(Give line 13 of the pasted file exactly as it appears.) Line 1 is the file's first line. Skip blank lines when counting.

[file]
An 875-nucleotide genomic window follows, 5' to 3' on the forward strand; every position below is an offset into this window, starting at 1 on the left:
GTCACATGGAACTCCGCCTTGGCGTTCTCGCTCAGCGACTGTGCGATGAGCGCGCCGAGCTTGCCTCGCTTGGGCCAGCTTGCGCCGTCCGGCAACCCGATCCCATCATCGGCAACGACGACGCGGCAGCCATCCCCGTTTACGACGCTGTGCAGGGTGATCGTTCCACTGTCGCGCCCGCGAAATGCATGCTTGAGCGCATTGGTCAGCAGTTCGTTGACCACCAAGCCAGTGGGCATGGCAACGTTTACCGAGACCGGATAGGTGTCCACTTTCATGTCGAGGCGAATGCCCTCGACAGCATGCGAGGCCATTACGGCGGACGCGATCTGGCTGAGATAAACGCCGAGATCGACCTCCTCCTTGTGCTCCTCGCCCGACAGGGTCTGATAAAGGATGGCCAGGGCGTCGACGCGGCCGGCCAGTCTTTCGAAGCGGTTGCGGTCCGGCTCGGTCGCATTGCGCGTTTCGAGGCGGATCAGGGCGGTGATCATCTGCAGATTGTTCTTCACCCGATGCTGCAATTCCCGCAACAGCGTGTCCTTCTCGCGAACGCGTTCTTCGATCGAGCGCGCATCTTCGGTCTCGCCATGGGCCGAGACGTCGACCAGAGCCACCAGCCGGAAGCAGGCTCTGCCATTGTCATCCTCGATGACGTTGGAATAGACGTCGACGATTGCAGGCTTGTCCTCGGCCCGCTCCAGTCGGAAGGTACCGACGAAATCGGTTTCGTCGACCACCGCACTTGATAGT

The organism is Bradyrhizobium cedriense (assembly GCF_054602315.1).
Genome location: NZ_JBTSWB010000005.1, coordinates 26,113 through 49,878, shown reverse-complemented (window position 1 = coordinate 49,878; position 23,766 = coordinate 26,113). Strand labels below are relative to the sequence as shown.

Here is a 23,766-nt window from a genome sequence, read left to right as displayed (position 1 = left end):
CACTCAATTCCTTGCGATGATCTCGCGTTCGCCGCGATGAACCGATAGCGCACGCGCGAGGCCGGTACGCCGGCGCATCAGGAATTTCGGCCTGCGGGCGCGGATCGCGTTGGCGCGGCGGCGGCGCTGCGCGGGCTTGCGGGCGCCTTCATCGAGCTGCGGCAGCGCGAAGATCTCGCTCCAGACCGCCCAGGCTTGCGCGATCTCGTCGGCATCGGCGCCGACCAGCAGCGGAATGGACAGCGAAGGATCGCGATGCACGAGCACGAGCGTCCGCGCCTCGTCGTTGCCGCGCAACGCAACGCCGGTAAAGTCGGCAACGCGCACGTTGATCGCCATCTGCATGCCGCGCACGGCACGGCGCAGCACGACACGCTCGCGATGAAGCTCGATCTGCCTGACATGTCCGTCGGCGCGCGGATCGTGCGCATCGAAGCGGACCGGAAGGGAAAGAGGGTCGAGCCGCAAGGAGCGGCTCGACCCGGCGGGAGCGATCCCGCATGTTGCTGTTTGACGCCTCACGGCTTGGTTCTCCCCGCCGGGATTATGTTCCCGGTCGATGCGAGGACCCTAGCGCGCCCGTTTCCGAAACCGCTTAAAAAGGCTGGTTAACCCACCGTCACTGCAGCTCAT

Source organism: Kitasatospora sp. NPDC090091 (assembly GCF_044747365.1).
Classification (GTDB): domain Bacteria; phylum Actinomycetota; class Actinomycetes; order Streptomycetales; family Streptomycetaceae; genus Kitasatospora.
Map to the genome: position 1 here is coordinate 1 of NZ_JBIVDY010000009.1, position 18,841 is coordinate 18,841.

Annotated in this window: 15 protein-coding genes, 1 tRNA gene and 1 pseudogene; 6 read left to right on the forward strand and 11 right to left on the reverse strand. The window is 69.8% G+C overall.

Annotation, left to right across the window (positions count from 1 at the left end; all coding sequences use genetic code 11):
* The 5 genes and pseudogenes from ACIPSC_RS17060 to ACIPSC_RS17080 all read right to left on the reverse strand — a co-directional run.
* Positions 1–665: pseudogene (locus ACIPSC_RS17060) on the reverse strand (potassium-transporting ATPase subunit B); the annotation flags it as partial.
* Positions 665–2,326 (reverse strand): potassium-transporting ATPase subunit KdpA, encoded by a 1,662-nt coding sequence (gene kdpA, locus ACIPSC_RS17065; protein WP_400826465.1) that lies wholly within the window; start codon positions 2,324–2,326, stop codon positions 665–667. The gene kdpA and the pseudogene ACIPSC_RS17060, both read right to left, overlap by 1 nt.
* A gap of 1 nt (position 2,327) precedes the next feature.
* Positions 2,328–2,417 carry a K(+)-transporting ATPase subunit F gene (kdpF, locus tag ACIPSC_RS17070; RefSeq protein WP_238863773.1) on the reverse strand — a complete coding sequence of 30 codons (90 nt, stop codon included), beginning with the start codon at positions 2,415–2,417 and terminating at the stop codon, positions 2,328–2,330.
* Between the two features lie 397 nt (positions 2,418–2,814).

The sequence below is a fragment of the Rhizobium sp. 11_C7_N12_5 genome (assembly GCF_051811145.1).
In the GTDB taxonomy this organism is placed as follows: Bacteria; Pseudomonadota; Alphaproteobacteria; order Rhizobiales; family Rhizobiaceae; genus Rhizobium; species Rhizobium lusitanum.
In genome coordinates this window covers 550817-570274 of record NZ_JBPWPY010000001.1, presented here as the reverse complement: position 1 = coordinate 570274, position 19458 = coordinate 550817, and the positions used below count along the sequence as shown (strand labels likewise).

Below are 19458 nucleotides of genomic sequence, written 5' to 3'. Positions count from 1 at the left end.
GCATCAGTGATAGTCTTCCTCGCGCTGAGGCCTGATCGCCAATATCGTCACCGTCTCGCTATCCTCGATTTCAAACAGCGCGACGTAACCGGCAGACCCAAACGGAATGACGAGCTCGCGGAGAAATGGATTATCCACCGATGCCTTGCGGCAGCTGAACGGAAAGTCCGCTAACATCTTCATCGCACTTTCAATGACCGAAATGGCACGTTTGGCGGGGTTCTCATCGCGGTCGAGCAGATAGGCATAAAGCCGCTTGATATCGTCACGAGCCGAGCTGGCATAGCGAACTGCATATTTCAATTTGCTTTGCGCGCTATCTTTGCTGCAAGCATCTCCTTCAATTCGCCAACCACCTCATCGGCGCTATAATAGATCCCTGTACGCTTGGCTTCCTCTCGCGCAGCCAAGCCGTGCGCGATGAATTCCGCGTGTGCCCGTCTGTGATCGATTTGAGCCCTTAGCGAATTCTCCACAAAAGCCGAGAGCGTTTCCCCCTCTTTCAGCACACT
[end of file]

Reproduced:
* Positions 1–665: pseudogene (locus ACIPSC_RS17060) on the reverse strand (potassium-transporting ATPase subunit B); the annotation flags it as partial.